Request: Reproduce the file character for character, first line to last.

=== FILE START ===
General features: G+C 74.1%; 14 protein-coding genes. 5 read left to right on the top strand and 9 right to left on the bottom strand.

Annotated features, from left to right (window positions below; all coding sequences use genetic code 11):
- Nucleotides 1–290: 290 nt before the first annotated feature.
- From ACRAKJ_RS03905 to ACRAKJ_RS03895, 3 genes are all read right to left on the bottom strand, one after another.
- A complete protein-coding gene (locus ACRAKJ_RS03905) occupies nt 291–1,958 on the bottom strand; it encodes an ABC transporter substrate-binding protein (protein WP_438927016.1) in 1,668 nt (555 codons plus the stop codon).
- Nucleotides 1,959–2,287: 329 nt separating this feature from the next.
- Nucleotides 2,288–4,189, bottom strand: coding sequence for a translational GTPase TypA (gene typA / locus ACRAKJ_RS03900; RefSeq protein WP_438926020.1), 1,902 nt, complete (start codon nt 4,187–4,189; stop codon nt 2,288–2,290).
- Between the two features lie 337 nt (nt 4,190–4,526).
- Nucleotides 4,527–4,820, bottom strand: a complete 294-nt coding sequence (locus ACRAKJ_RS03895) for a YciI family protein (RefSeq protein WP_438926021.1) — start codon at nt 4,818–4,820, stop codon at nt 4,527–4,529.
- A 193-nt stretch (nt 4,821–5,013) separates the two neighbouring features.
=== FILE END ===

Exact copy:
General features: G+C 74.1%; 14 protein-coding genes. 5 read left to right on the top strand and 9 right to left on the bottom strand.

Annotated features, from left to right (window positions below; all coding sequences use genetic code 11):
- Nucleotides 1–290: 290 nt before the first annotated feature.
- From ACRAKJ_RS03905 to ACRAKJ_RS03895, 3 genes are all read right to left on the bottom strand, one after another.
- A complete protein-coding gene (locus ACRAKJ_RS03905) occupies nt 291–1,958 on the bottom strand; it encodes an ABC transporter substrate-binding protein (protein WP_438927016.1) in 1,668 nt (555 codons plus the stop codon).
- Nucleotides 1,959–2,287: 329 nt separating this feature from the next.
- Nucleotides 2,288–4,189, bottom strand: coding sequence for a translational GTPase TypA (gene typA / locus ACRAKJ_RS03900; RefSeq protein WP_438926020.1), 1,902 nt, complete (start codon nt 4,187–4,189; stop codon nt 2,288–2,290).
- Between the two features lie 337 nt (nt 4,190–4,526).
- Nucleotides 4,527–4,820, bottom strand: a complete 294-nt coding sequence (locus ACRAKJ_RS03895) for a YciI family protein (RefSeq protein WP_438926021.1) — start codon at nt 4,818–4,820, stop codon at nt 4,527–4,529.
- A 193-nt stretch (nt 4,821–5,013) separates the two neighbouring features.